You, the reader, may expect short essays which try to strike a balance between ease of reading, and depth. You may read the texts here as serious or as light-hearted as you want. These texts are supposed to be equally valuable in the library as on the sofa.

I will publish a text here every Wednesday and Sunday.

On the name.

The name “Philosophy cubed”, or simply “Philosophy³” has at least two meanings, a shallow one and a deep one.

The shallow one is that at the moment, I read philosophy in three languages: Norwegian, French, and English. “Philosophy times three” or “plus three” does not sound very well, nor do I believe it to be the most accurate way of writing it. To the power of three, or cubed, on the other hand, seems to be a fair way of expressing it. A language is like a universe, and they thus merit the enormous expanse that “cubed” conveys.

The deep one is naturally more complex. Philosophy is done by thinking. At least in part. And we have two familiar ways of thinking: procedural thinking and lateral thinking.

Procedural thinking is logical thinking. It consists of making a solution as good as possible. Steadily improved products, such as cars or laptops that are updated yearly, are usually a result of procedural thinking. It is about honing something.

Lateral thinking, or “sideways thinking”, is not about honing a solution, but developing one in the first place. This is a much more creative endeavour than procedural thinking. Lateral thinking does not develop the best computer among a sea of computers. It develops a computer among a sea of typewriters.

If we give procedural thinking the vertical dimension, and lateral thinking the horizontal dimension, then we know of at least one more dimension: depth. And it is this third dimension that I posit as my main area of work: to see the depth in everyday life.


When teaching myself how to play guitar I simply fumbled around and tried out different visual patterns on the strings. My eyes were guiding my fingers more than my ears were. Half a decade later, when I started studying some music theory, it was as if someone turned the light on in a room I had been in for half a decade.

Suddenly everything made sense: the notes formed chords, and the chords lead the listener, and now I could use this intention to guide the listener through the songs I wrote. My ears started to take the wheel instead of my eyes as well, and even the village idiot understands that the ears are better at music than the eyes. It was a fantastical feeling of enlightenment.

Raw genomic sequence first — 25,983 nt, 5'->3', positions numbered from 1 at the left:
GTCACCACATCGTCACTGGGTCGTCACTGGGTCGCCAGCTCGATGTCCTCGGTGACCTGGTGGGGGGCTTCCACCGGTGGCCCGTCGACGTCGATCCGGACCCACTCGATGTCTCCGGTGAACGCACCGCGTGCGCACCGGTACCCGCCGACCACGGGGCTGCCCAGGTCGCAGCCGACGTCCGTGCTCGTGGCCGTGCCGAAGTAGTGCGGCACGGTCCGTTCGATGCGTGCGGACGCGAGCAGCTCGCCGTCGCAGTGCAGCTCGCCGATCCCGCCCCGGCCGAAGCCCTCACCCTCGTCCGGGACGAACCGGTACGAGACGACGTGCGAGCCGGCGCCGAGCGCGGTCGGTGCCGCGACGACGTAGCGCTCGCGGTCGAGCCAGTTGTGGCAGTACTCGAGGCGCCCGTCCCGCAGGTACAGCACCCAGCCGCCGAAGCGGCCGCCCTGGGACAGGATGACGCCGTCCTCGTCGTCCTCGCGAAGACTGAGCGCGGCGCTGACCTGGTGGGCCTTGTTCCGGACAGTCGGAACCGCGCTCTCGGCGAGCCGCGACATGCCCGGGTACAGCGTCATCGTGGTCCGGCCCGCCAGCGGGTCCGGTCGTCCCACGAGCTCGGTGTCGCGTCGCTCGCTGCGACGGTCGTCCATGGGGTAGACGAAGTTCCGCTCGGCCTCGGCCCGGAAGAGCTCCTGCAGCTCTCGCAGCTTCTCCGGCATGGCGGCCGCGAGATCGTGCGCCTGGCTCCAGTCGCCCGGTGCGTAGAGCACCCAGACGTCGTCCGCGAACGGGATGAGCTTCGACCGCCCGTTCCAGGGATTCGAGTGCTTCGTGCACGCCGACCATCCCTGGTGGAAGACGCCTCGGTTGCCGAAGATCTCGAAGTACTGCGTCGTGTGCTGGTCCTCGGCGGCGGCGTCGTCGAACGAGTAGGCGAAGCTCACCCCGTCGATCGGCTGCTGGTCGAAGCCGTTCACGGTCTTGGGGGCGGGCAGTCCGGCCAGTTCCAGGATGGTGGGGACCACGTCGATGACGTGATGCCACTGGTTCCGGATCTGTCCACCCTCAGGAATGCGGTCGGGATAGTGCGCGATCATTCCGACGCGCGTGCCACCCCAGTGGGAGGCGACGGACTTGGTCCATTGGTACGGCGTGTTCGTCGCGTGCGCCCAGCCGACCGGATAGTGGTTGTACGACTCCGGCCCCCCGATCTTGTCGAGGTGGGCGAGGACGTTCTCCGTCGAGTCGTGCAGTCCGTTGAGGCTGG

To study philosophy is much the same experience as music theory. Although with a profound difference: the enlightened subject is no longer just music. Now, it is the world.

The first years of studying philosophy felt like a sunrise on my capacity to understand the world. I often say that if pedagogy is the study of how to teach, then the first year of philosophy can be understood as the study of how to learn. This sensation of understanding boils within me, both in my head and my chest. I consider it rationally, but I also feel it. I cultivate it.

To share this sensation is my motivation. In the age of information we have an abundance of quantity, and so it is our job to be filters for quality. In other words: the challenge is no longer to find content, as we seem to drown in it. The challenge is now to find content that is worth our time.

I hope these words are worth your time.

Owner & author.

Paul looking out from the castle of Methoni in south-west Hellas (Greece).

I am Paul Œillmouén, the owner and author of this blog.

I have studied music and philosophy. I wish to make philosophy part of the common sense again. This is not really such a daunting task: everyone does philosophy every day. The task is not so much to discover, but to reveal that philosophy is common.